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misinformation, do you consider promising treatments for covid that as a misinformation? i know the fda weighed in on this. i wanted to know the administration's position. jen: if it is information that is inaccurate, we consider it misinformation. i don't think it is more complicated than that. go ahead. let her go. let her go. reporter: [indiscernible] reporter: [indiscernible] i am just making sure that -- jen: brian, thank you. you get an internship or something. i don't know. we have four minutes left. reporter: go ahead. the meeting today. they said they want the president talk about the filibuster, reforming the filibuster. each of the meetings they are having, i am still coming out
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wondering what is going to happen. that is my first question. even as you also said there is not a plan right now for the president to go to arizona or other cities, white isn't there plan? right now that kind of plan? they have come out and said the administration has put a lot on them and they are waiting to hear something back. jen: well, i have laid out for you what we know is through next , which wednesday. it doesn't mean he isn't going to talk about a range of priorities in the future. i don't want you to take it that way. that is not what i was implying, but we have about four days out here in terms of scheduling that i can provide to all of you. as it relates to women in the room, let us see. maybe they will go to the stakeout and talk about their meeting and engagement. the president and vice president are sending the message that we are committed to that and to
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advocating voting rights across the country and i think our actions clearly example find exemplify that. go ahead. reporter: i'm wondering if you could tell us specifically how the administration identifies what is misinformation and how you flag it to facebook. two that is one. two administration flagged , how many times has the administration flagged misinformation, and three how long has this been going? finally, i know that you are and deadly serious about this conversation. you have talked about how it is life and death but are there any types of safeguards the administration is putting into place to make sure they do not chill free speech while going after misinformation? jen: to be crystal clear, any question about platform usage and who should be on the platform is orchestrated and determined by private sector companies. facebook is one of them, right? and there are a range their on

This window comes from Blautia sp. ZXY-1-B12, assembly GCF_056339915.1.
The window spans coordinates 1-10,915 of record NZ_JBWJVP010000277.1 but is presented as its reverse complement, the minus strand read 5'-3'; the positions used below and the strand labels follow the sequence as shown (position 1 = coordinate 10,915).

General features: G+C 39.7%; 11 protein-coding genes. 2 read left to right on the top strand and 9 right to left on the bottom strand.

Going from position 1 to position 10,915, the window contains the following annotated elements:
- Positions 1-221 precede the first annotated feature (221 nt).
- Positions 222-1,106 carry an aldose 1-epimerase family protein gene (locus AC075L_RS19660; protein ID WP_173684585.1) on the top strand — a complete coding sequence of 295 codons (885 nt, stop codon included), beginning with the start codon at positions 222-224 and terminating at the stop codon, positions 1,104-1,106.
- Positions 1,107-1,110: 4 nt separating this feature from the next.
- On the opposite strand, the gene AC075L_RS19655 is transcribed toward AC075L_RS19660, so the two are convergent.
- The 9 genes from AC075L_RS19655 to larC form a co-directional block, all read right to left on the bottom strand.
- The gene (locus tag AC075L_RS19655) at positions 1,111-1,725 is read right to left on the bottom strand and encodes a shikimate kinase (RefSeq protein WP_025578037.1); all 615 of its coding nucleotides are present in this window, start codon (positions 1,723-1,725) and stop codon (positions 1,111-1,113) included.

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criteria and rules in place and they implement them, and that is their decision to do. that is not the federal government doing that. it is life and death. it is a public health issue in the country. that is why the surgeon general was here talking about it yesterday. there are trends. you can all probably see on facebook and other social media platforms. and so what we raised our issues like there is a lot of information out there about the false claim that covid-19 causes infertility. everyone in this room knows that is factually inaccurate. we raised them four in our direct channels, which every administration has had with every social media platform, that we are seeing this trend, the information is inaccurate. it is troubling, and reporter: so you are saying these are general areas of information to take a look at? jen: yes. it is also publicly available who the individuals are, the